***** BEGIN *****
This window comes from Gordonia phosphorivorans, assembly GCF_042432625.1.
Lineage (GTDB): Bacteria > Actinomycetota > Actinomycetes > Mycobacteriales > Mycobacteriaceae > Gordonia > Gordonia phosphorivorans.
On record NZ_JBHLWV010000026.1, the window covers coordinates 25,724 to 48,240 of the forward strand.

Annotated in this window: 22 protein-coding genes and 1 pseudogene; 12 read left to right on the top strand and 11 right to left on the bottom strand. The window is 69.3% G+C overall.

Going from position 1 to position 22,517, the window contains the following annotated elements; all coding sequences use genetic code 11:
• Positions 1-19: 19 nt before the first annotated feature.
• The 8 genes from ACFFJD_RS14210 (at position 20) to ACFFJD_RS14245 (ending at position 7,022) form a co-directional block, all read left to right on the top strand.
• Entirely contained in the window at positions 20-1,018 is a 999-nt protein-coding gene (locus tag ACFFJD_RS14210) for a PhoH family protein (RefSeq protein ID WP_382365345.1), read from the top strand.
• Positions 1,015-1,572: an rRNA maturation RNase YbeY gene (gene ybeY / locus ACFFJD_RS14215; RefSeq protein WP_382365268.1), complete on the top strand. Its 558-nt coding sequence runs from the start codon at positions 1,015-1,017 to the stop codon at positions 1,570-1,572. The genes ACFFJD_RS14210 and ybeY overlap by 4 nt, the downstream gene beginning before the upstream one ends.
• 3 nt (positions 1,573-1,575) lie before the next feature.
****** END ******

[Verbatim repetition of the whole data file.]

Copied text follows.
This window comes from Gordonia phosphorivorans, assembly GCF_042432625.1.
Lineage (GTDB): Bacteria > Actinomycetota > Actinomycetes > Mycobacteriales > Mycobacteriaceae > Gordonia > Gordonia phosphorivorans.
On record NZ_JBHLWV010000026.1, the window covers coordinates 25,724 to 48,240 of the forward strand.

Annotated in this window: 22 protein-coding genes and 1 pseudogene; 12 read left to right on the top strand and 11 right to left on the bottom strand. The window is 69.3% G+C overall.

Going from position 1 to position 22,517, the window contains the following annotated elements; all coding sequences use genetic code 11:
• Positions 1-19: 19 nt before the first annotated feature.
• The 8 genes from ACFFJD_RS14210 (at position 20) to ACFFJD_RS14245 (ending at position 7,022) form a co-directional block, all read left to right on the top strand.
• Entirely contained in the window at positions 20-1,018 is a 999-nt protein-coding gene (locus tag ACFFJD_RS14210) for a PhoH family protein (RefSeq protein ID WP_382365345.1), read from the top strand.
• Positions 1,015-1,572: an rRNA maturation RNase YbeY gene (gene ybeY / locus ACFFJD_RS14215; RefSeq protein WP_382365268.1), complete on the top strand. Its 558-nt coding sequence runs from the start codon at positions 1,015-1,017 to the stop codon at positions 1,570-1,572. The genes ACFFJD_RS14210 and ybeY overlap by 4 nt, the downstream gene beginning before the upstream one ends.
• 3 nt (positions 1,573-1,575) lie before the next feature.